A History Of Education in Wanborough



An account on www.british-history.ac.uk mentions 2 schoolmasters living in the parish in the 17th century, but the extent or place of their operations are unknown and as any education had to be paid for, it was unlikely to be widespread. In fact, one of the schoolmasters was described as "very poor", leading one to guess he didn't have many pupils!

The first mention of a school in Wanborough came in 1819 in A Digest of Returns to The Committee of Education of the Poor. This reported a Sunday School of 150 children, but this operated with voluntary contributions and so struggled. In 1833 there were 2 day schools and a Sunday school in the parish. The day schools catered for 65 children whose parents paid for the privilege. The Sunday school was paid by subscription, and there is record of Magdalen College paying this in 1844. Magdalen College also paid a grant of £50 which allowed the Vicar and Churchwardens (acting as trustees) to acquire a site for a school in 1852. It was to be run with continued support from Magdalen College and the Church of England National Society. In 1858 there was a report that stated it was being successfully run, and in 1859 there were 50 pupils, a certificated master and a pupil teacher. (All the above information from www.british-history.ac.uk ).

In 1870 The Elementary Education Act was passed. This made education compulsory for children from 5 to 10. In 1893 this became 11, and there is record that in 1903-4 the school had 201 places with an average attendance of 90 (figures gathered by authors of www.british-history.ac.uk ). This was not the only school in Wanborough. There is some evidence of a privately-run Dame School at Dolphin Cottages around 1910.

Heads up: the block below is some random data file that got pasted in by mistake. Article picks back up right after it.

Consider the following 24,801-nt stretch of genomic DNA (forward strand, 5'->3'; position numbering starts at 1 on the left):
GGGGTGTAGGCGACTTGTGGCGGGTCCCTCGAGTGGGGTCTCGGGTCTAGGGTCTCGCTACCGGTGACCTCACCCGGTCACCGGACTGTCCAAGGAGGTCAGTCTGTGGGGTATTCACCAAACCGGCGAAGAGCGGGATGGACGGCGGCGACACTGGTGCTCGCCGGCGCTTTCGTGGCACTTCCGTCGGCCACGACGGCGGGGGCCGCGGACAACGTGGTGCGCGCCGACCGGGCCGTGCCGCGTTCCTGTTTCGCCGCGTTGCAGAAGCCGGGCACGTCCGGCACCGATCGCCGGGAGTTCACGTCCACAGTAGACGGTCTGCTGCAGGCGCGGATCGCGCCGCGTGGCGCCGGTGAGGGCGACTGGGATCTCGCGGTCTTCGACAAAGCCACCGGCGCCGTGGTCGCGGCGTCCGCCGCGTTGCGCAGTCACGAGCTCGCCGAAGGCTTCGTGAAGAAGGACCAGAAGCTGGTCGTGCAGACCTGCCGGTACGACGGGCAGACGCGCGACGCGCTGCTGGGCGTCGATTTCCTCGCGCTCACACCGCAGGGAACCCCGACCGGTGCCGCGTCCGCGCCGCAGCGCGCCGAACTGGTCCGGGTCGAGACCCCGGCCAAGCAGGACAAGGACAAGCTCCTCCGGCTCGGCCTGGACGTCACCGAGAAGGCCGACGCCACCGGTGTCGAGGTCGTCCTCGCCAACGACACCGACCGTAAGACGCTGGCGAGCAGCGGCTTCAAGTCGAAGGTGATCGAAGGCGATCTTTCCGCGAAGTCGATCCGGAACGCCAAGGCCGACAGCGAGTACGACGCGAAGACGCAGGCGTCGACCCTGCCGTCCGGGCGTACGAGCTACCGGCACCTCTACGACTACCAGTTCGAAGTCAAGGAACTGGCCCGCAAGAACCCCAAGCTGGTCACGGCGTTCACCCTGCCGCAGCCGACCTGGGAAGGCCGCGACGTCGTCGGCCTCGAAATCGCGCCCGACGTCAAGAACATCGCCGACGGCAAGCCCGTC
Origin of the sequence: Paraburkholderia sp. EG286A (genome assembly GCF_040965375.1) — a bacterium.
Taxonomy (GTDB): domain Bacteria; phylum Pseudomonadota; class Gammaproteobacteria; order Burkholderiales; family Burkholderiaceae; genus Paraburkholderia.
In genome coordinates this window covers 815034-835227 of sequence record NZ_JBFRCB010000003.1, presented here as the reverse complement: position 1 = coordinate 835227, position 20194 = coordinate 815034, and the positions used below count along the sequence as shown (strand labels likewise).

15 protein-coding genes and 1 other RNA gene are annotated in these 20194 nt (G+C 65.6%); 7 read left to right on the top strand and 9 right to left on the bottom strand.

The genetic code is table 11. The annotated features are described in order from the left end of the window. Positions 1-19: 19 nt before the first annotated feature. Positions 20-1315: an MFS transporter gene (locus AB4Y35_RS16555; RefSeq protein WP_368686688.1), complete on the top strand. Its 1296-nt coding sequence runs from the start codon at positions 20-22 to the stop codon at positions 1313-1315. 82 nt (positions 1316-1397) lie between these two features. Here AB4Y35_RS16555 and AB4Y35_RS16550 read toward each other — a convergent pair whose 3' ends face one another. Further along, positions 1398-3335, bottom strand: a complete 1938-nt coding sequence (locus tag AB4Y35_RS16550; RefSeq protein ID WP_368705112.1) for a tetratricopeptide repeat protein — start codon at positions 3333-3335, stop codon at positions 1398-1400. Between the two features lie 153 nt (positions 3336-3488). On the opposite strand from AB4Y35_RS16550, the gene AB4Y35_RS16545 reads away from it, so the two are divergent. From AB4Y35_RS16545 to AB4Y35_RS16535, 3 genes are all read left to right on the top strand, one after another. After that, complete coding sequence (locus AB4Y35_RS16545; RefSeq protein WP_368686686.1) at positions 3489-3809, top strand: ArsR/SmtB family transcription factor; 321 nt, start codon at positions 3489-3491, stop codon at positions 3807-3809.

Secondary education was a luxury for the rich (although the 1870 Education Act did make some provision for continuation of education until the age of 13). This changed after the First World War when the school leaving age was raised to 14, with some part time continuation classes available for those aged 14-18 in work. However, a large proportion of secondary education was fee paying right up until 1944, particularly the grammar schools who would allow children who had not passed the 11 plus to attend if they were paid for. (My Mother was offered a place at a grammar school but her Father would not pay for it so she attended a technical school instead).

In 1944 the school leaving age was raised to 15, and fee paying was abolished in council run schools. Wanborough children normally went to secondary school in Wroughton at The Ridgeway, and those who passed the 11 plus exam went to Commonweal in Swindon. Commonweal joined the Comprehensive School System in 1965, becoming a senior high school, as Swindon adopted a system with middle schools for children up to 14, and high schools thereafter. I remember this well as I was one of the last intakes to Commonweal as an 11 plus pupil, and stayed as one of the youngest pupils for 3 years as the following years' intakes were 14-year olds. Whichever secondary school they attended; children found themselves having to stay until they were 16 from 1972 onwards.

Meanwhile Wanborough Primary School flourished. In 1962, Liddington school was closed and the children from Liddington were bussed to Wanborough, swelling its numbers to the 120s. I can remember catching the bus from outside Liddington Post Office to go to Wanborough School between April 1963 and July 1964. The School at that time had 4 classrooms, 2 in huts which were the Infant classes, and the main room in the old school building, was divided into 2 junior classes. The reception infants' class was run by Mrs Davies, and there was another teacher, who's name escapes me, who took the older infants. Mrs Adams had the younger Juniors and the oldest were taken by Mr Davies, the head teacher, with Mrs Whiting who came in on a part time basis. The building was horrendous to work in by modern standards, the huts were old and must have been cold. The dining room was also a hut and the junior toilets, which were across the yard, were always smelly and (horror of horrors) had spiders! In spite of this my overriding memory was of having the happiest years of my school life at Wanborough.

In 1991 the new primary school building, on The Beanlands, was opened and the Old School closed. The old school bell was rescued from the old school building and now resides in the foyer of the new school.

Wanborough also boasts a playgroup which has been running since 1975 and is held in the village hall. See www.wanboroughplaygroup.org.uk .

Barbara Kersey (nee Basevi)